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Staff Successes and Challenges with Telecommunications-Facilitated Patient Care in Hybrid Hospital-at-Home during the COVID-19 Pandemic

Stephanie K. Zawada
Jeffrey Sweat
Margaret R. Paulson
3 and
Michael J. Maniaci
Mayo Clinic Graduate School of Biomedical Sciences, Mayo Clinic College of Medicine and Science, 13400 E. Shea Blvd., Scottsdale, AZ 85259, USA
Social Science Department, University of Wisconsin-Stout, 712 Broadway St. S, Menomonie, WI 54751, USA
Mayo Clinic Health System, 1221 Whipple St., Eau Claire, WI 54701, USA
Mayo Clinic Florida, 4500 San Pablo Rd., Jacksonville, FL 32224, USA
Author to whom correspondence should be addressed.
Healthcare 2023, 11(9), 1223;
Submission received: 1 March 2023 / Revised: 15 April 2023 / Accepted: 23 April 2023 / Published: 25 April 2023
(This article belongs to the Special Issue Primary Healthcare Services and Innovative Models during COVID-19)


Technology-enhanced hospital-at-home (H@H), commonly referred to as hybrid H@H, became more widely adopted during the COVID-19 pandemic. We conducted focus group interviews with Mayo Clinic staff members (n = 14) delivering hybrid H@H in three separate locations—a rural community health system (Northwest Wisconsin), the nation’s largest city by area (Jacksonville, FL), and a desert metropolitan area (Scottsdale, AZ)—to understand staff experiences with implementing a new care delivery model and using new technology to monitor patients at home during the pandemic. Using a grounded theory lens, transcripts were analyzed to identify themes. Staff reported that hybrid H@H is a complex care coordination and communication initiative, that hybrid H@H faces site-specific challenges modulated by population density and state policies, and that many patients are receiving uniquely high-quality care through hybrid H@H, partly enabled by advances in technology. Participant responses amplify the need for additional qualitative research with hybrid H@H staff to identify areas for improvement in the deployment of new models of care enabled by modern technology.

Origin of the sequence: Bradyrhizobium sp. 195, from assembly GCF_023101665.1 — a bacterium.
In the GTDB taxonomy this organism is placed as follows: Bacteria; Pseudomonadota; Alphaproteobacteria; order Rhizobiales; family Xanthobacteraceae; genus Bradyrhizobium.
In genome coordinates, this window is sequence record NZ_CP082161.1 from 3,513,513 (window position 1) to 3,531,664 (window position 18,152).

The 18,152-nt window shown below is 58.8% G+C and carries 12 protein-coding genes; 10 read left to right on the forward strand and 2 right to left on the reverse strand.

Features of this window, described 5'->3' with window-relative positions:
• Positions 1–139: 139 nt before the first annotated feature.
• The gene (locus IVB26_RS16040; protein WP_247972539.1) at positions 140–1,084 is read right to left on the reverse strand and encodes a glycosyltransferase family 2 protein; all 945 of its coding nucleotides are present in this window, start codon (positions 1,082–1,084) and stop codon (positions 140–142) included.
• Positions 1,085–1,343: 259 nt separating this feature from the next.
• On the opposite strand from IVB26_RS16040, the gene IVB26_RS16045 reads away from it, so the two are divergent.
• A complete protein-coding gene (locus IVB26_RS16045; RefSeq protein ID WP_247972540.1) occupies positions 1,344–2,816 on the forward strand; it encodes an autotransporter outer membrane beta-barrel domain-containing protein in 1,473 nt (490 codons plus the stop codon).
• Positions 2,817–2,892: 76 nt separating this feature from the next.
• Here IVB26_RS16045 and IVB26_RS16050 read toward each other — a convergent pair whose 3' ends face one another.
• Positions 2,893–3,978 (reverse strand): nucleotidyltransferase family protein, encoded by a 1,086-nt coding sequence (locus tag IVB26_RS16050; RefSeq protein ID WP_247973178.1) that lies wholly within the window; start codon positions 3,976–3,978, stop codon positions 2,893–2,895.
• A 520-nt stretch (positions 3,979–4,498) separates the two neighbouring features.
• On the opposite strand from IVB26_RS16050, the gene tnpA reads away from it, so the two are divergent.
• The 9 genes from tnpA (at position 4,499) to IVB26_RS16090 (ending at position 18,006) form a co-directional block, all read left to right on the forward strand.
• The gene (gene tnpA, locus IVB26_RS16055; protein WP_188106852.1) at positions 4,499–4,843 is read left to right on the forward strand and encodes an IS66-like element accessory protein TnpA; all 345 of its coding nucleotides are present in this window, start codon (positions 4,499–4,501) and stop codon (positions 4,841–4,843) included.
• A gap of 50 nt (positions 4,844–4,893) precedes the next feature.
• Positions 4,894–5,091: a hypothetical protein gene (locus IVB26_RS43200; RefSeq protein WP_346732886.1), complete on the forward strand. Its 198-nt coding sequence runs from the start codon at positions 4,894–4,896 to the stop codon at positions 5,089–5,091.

1. Introduction